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What Happens When the Rejected Becomes the Rejector?

What Happens When the Rejected Becomes the Rejector? by Ada Hasloecher{4:06 minutes to read} No matter which spouse wants out of the marriage, there invariably comes a time when there may be some second guessing. This is not to say that there is going to be a reconciliation, but the fact of the matter is that, as with all big decisions, the actual reality may not be as clean and clear as it was when we originally conceived it.

Case in point: I worked with a couple where the wife was definitely the initiator of the separation. I’m pretty sure that she already had a significant other in her life when they came to see me. The husband looked like someone had shot him out of a cannon. He was despondent and morose and seemed lost to the point of despair.

To make matters worse for him, they were in dire (and I mean dire) financial straits to the point that he had to cash out all of his retirement plans in order to make ends meet, and this was BEFORE they came to see me. The wife worked part time in order to be available for their three children, so most of the financial burden to support the family was on him.

We had our work cut out for us, and we worked methodically and carefully each step of the way. I gave them as much homework to do outside of the mediation sessions as possible to help them keep the costs down.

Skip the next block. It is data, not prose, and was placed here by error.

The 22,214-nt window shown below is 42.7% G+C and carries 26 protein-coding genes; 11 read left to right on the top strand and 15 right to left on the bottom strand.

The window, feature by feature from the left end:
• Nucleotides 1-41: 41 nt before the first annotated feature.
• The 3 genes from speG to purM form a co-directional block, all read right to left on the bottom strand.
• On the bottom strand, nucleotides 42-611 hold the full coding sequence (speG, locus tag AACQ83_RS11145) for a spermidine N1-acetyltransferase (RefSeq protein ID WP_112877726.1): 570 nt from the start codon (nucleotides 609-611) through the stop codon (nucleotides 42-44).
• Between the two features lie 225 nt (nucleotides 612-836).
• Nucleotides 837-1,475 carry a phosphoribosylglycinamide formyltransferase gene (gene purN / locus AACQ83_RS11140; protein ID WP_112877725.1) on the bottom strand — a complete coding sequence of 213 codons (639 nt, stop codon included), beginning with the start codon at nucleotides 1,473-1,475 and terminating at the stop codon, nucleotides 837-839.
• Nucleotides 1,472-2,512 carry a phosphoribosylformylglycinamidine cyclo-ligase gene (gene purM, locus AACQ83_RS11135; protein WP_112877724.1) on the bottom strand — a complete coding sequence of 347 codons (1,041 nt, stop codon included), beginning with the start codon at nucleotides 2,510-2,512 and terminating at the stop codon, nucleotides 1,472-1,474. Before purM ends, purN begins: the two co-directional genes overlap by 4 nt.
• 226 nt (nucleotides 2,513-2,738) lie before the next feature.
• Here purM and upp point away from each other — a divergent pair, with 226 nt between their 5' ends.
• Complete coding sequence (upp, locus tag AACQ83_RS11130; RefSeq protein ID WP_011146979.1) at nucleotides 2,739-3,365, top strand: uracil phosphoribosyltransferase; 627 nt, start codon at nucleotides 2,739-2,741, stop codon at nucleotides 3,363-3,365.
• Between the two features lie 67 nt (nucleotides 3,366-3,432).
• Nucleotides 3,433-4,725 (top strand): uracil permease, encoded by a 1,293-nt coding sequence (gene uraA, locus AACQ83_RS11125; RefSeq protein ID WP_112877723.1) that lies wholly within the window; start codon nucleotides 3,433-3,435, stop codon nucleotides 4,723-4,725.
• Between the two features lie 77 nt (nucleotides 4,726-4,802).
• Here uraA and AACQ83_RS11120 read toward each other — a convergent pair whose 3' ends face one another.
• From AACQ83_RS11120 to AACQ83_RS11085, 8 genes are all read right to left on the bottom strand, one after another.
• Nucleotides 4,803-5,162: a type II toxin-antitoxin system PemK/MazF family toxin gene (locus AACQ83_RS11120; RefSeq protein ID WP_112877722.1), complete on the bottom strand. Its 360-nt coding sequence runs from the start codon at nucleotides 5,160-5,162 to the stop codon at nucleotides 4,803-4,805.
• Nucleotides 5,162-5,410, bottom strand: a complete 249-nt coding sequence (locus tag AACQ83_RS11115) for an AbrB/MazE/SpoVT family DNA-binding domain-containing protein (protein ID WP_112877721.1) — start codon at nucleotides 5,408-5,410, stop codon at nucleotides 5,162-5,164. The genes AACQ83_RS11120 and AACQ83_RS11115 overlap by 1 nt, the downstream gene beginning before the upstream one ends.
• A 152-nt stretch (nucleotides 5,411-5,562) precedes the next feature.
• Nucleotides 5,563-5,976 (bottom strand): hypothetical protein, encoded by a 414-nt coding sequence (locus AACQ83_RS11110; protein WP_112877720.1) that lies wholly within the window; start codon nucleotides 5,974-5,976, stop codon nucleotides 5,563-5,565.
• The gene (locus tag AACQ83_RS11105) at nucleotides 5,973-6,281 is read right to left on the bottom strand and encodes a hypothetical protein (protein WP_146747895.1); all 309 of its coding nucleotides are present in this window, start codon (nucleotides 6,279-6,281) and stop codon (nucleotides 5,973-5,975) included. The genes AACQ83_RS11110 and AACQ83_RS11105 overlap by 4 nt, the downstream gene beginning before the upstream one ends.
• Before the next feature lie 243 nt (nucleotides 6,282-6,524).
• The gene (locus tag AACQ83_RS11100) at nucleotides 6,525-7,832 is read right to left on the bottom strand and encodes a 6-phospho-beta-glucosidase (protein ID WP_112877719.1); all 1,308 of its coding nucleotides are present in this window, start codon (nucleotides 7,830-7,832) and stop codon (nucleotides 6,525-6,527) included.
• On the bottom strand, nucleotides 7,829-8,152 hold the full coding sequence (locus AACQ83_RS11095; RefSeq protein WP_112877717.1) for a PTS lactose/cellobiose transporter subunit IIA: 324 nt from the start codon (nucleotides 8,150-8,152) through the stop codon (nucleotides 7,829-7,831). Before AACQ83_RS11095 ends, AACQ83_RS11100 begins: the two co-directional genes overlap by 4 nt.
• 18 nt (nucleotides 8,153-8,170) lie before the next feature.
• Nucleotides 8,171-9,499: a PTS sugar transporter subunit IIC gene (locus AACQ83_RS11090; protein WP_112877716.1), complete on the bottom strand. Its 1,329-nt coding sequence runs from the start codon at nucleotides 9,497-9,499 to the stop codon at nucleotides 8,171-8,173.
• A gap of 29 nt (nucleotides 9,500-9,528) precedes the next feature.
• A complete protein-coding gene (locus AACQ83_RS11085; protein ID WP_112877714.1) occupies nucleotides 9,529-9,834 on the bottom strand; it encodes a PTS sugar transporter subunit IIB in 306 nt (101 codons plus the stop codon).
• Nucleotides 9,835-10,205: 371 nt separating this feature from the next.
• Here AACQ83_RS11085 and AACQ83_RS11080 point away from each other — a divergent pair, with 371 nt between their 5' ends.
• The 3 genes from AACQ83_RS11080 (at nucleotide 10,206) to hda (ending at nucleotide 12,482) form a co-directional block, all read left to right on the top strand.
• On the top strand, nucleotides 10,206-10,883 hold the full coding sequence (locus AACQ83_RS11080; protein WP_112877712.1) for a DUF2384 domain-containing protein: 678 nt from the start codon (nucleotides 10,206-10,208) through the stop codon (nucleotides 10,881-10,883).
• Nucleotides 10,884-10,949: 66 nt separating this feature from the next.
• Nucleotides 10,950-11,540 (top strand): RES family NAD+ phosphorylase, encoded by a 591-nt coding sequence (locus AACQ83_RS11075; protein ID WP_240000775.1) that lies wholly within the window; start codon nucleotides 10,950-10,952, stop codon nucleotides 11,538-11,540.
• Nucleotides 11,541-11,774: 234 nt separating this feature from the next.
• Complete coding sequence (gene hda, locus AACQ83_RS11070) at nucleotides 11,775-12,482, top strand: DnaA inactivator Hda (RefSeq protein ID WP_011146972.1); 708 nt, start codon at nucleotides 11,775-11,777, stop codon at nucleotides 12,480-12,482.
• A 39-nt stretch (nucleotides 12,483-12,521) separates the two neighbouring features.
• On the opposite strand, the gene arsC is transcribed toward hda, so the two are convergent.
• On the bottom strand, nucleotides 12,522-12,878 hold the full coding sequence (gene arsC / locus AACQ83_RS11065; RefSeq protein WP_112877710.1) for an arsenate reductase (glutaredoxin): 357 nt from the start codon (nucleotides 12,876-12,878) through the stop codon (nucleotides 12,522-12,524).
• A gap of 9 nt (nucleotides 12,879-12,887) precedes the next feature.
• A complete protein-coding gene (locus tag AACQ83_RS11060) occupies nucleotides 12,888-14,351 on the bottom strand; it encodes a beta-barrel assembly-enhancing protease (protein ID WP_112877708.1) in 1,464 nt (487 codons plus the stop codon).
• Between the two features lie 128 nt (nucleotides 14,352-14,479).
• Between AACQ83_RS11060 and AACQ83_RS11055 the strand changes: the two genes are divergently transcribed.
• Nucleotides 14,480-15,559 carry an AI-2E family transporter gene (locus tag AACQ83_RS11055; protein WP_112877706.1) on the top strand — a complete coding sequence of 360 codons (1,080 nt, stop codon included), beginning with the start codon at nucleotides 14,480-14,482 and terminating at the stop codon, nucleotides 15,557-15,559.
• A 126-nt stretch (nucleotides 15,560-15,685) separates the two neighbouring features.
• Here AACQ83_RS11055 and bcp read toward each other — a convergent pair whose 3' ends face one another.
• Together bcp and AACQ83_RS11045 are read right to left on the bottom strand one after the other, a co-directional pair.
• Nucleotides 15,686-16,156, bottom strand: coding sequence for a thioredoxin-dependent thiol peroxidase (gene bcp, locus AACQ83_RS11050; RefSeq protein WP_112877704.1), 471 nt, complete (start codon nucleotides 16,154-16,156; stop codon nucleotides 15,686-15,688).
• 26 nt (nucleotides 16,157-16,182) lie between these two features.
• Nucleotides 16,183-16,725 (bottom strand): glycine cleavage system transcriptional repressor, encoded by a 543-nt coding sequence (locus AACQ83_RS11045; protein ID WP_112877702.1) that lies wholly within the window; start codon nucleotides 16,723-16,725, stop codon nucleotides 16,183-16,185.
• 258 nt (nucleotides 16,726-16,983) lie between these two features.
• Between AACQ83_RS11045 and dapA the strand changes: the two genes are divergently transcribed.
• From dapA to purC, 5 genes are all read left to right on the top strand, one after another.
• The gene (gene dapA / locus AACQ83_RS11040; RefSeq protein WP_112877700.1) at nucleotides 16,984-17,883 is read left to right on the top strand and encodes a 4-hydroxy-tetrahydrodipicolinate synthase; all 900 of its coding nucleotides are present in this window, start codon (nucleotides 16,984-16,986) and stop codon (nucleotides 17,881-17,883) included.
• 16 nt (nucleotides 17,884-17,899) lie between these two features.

The wife wasn’t particularly vociferous to begin with, but as time went by and we worked through the issues to be discussed and resolved, she became quieter and quieter. No matter what questions were asked or what proposals were put on the table for consideration, she either shrugged her shoulders, rejected each and every one out of hand with no suggestions or proposals of her own, or baited the husband.

I tried all the tricks in my goody bag, including the most effective one in a case like this: sitting quietly and letting the silence fill the room. That was the one thing that seemed to work, but she still remained somewhat recalcitrant. The husband became frustrated saying to her: “You’re the one who wanted this!“ At that point, they took a break for several months.

When I saw them next, the husband arrived first. When I opened the door to the waiting room, the first thought that entered my mind was – he has a girlfriend. He was relaxed; he was smiling and seemed to have found himself again. The fact was that he had met someone. And that changed the tenor of the mediation in different ways for each of them:

  • For him: He was ready to finish up and move on.
  • For her: Not so much.

I don’t think she ever expected this. It surprised and unnerved her. Up until now, she’d had him on an emotional hook. If there was ever a chance for a reconciliation (which is what he had initially wanted), it was obviously too late now. The “rejected” became the “rejector.”

That old adage, “Be careful what you wish for,” definitely came to mind.

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Ada L. Hasloecher

Divorce Mediator / Center Founder
Divorce & Family Mediation Center, LLC
Phone: 631-585-5210
eMail: Info@DFMCLI.com
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